I got a penknife and a book on whittling for Christmas from my wife. No, I don’t know what it means either.
Anyway, here’s a thought: If you could give someone with a long-term health problem one thing, what would it be? No, forget the whittling thing - really, what would you give them? No, a cure doesn’t count.
I think it would be power. If you have ever had a long-term, life-changing health problem, anything from depression to arthritis to chronic back pain, you will know you lose the power to live as you would like and the power to do anything about that.
We know because we have worked with lots of people who are losing some part of themselves, and see they often try to bargain with a distracted universe (don’t make me reference this but, yes, Kübler Ross).
Patients may say: “If you just let me live to see my daughter graduate in June, I will go quietly.” Or “If I get out of here this time, I swear I will never drink again.” What people with reduced control of their lives want most is some power.
Yet I wonder if when presented with it as a gift we - and by we I mean the modern patient - can accept it?
The assertion that type 2 diabetes can be cured if overweight patients semi fast on 800 calories a day for a few weeks may prove to give a fascinating insight into patienthood, personal responsibility and the alienating effect of overmedicalisation.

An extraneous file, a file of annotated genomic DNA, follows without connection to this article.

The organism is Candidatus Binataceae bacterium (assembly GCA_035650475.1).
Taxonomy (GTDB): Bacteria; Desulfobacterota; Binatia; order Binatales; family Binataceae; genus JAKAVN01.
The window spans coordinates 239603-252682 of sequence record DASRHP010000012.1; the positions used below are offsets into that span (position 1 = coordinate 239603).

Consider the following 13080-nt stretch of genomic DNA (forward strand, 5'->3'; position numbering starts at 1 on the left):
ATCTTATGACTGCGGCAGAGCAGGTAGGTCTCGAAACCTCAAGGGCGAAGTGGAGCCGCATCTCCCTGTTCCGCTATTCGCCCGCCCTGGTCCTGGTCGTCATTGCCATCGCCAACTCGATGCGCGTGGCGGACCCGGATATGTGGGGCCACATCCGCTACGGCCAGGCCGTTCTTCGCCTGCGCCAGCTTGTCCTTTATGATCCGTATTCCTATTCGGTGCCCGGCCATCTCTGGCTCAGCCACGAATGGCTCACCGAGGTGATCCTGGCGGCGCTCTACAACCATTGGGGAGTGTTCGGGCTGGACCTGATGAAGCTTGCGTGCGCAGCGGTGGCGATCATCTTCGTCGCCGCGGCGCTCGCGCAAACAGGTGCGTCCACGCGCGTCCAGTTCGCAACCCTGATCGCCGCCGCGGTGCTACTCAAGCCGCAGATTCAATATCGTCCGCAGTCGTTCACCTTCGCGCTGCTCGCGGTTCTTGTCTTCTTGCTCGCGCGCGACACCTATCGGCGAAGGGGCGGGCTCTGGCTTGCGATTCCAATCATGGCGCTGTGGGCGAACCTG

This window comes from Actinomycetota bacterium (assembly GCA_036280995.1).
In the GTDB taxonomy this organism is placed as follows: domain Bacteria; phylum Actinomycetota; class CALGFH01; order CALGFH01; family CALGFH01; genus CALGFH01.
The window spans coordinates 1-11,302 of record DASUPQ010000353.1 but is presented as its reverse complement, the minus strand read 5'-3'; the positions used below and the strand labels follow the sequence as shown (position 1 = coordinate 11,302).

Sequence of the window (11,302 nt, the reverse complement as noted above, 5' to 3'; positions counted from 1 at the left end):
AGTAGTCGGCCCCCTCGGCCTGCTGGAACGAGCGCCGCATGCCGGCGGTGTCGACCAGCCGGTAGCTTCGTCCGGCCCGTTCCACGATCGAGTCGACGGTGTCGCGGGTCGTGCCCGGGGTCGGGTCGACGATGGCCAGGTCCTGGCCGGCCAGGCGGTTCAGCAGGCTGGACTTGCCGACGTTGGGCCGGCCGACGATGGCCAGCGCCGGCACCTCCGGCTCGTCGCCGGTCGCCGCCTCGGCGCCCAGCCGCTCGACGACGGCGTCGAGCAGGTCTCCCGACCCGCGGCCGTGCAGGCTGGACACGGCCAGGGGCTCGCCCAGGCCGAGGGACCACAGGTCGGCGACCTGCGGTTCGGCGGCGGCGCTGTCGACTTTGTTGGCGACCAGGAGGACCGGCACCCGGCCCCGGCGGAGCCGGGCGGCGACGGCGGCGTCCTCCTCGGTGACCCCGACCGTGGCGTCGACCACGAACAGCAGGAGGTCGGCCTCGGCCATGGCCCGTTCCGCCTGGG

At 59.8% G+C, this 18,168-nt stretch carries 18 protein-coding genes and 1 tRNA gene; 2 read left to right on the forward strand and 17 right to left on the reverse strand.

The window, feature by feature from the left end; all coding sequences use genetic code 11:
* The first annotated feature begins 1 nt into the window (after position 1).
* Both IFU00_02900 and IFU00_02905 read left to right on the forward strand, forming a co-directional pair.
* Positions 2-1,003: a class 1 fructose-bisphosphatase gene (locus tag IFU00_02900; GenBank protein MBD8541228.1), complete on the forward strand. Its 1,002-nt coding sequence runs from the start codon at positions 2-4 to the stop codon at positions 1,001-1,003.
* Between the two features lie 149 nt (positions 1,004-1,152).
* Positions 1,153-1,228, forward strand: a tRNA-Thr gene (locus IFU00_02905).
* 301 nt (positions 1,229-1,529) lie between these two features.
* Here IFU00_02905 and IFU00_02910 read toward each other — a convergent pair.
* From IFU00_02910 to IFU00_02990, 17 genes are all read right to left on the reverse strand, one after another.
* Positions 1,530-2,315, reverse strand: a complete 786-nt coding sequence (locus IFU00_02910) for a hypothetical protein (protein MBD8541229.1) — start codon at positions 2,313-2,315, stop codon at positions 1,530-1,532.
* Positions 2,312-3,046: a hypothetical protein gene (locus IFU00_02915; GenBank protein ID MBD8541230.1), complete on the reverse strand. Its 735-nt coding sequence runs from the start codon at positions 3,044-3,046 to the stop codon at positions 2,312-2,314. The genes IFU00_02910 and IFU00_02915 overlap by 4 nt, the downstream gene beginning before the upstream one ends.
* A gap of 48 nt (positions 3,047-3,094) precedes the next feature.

Yes, we need more research - we will get to that in a minute - but, as health professionals, we cannot fail to be really excited by the fact that we can help someone get better from a long-term condition if we can just help them find a way to radically alter their eating habits. Hell, we can cure them.
I’m interested: how do you think that is going to go. I think it might be great for some people. However, for others, I think -well at the risk of sounding like it’s January and it’s raining and I got a book on whittling for Christmas - I think some are going to reach for the crisps and wait for another type of cure. One they don’t have to do themselves.
Am I being cynical? Or is part of our healthcare crisis less to do with provision and more to do with the nature of patient demand: “I want to get better but I want you to do it and I need it by Thursday.”
I know from personal experience that when you have a health problem and someone tells you “if you can just manage to do X, Y and Z it will get better”, it feels like a gift. I also know that for some people it feels like an assault. A demand too far.
I can’t help wondering if the prospective cure for diabetes is a microcosmic view of treatment for long-term conditions over the next 20 years.
And another thing. I understand that Diabetes UK, a charity, is funding research into the relationship between diet and type 2 diabetes. Well done them. The research continues and has emerged largely from Newcastle University.
But I wonder about research funding. This is because it is research that gets funded that changes the world and, to attract funding, research needs to help serve an economic interest - something more than simply doing good.
I wonder if pharmaceutical companies are likely to invest in research that tells us drugs are not the answer. I wonder if knowledge that empowers people might become less worth looking for. I wonder if personal responsibility is a burden.
Mark Radcliffe is senior lecturer, and author of the new novel “Stranger than Kindness”. Follow him on twitter @markacradcliffe